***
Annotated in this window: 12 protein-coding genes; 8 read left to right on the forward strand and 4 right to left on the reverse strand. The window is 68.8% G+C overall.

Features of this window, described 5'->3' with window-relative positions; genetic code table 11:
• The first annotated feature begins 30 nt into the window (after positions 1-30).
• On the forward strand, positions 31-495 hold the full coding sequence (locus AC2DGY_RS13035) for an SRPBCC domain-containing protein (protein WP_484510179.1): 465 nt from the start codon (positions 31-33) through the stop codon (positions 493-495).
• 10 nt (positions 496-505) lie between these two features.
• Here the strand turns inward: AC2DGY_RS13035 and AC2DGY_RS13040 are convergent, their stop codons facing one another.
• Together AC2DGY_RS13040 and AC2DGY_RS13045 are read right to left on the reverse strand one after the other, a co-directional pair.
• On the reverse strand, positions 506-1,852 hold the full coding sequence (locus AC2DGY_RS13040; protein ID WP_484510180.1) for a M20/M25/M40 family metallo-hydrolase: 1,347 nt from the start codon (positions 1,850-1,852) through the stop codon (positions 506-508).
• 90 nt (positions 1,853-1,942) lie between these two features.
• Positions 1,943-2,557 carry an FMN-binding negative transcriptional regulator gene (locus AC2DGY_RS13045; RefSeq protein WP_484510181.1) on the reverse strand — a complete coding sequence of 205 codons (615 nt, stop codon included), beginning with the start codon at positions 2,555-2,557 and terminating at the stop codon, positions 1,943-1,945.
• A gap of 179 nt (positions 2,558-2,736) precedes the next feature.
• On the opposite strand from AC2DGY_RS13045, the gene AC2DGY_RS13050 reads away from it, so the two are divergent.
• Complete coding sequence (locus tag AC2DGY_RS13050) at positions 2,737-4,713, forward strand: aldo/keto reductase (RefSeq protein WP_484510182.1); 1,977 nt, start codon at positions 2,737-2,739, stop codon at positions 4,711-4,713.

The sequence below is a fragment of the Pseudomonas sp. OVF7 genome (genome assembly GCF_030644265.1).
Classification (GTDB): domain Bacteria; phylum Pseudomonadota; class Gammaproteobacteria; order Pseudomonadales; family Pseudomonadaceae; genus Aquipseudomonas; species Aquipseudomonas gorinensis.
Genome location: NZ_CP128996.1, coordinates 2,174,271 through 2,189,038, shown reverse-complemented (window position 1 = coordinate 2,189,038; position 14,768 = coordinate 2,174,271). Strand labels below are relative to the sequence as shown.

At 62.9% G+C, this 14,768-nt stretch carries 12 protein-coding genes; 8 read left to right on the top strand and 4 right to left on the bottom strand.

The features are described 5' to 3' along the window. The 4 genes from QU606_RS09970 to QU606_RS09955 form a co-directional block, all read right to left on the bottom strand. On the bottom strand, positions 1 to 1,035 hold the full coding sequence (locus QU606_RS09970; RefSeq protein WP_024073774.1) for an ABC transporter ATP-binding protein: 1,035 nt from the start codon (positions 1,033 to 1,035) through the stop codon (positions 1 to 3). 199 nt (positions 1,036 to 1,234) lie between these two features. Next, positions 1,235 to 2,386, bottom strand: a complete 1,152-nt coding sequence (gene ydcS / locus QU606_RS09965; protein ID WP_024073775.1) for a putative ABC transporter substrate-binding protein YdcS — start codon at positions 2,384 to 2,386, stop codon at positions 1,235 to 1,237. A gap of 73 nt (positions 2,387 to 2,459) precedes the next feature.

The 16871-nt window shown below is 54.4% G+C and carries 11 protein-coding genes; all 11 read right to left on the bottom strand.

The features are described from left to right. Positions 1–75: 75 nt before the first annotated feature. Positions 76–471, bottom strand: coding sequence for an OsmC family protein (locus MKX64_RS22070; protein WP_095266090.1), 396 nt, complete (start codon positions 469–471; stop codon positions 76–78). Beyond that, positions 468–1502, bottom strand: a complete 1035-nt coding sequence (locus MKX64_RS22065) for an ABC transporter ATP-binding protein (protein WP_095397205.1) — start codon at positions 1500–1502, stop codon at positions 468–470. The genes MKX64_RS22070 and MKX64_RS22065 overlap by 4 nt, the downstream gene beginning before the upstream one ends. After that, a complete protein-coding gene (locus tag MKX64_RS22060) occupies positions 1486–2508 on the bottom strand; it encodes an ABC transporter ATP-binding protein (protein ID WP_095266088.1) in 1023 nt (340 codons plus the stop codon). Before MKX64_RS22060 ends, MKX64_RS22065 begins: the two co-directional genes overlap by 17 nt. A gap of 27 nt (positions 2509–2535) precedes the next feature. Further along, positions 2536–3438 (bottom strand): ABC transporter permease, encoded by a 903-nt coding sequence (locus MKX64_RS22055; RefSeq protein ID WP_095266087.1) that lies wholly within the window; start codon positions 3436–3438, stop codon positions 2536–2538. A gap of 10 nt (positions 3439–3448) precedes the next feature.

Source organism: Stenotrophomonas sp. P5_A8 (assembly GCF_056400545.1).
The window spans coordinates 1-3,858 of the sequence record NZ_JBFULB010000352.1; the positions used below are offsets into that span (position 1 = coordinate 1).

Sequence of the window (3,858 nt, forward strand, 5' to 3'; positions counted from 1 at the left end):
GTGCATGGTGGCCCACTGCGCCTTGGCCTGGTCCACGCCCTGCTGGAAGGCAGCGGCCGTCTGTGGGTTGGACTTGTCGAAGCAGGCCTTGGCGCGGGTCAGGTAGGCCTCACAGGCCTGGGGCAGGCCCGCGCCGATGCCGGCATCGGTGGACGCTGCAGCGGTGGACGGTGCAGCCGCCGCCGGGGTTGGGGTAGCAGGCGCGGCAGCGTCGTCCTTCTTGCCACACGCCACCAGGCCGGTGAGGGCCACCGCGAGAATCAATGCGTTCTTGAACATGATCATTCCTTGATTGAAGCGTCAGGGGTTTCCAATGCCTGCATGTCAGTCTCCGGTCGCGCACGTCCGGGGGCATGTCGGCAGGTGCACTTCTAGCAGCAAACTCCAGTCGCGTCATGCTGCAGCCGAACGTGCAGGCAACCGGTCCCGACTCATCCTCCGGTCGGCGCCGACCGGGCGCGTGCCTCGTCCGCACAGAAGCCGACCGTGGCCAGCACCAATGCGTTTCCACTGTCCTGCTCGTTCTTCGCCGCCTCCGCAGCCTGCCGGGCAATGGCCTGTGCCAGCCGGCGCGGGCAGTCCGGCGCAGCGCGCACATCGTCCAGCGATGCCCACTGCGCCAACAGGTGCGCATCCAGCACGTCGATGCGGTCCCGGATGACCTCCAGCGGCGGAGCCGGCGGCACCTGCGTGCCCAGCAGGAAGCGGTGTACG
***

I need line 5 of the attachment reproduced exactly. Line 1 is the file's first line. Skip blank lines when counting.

• 10 nt (positions 496-505) lie between these two features.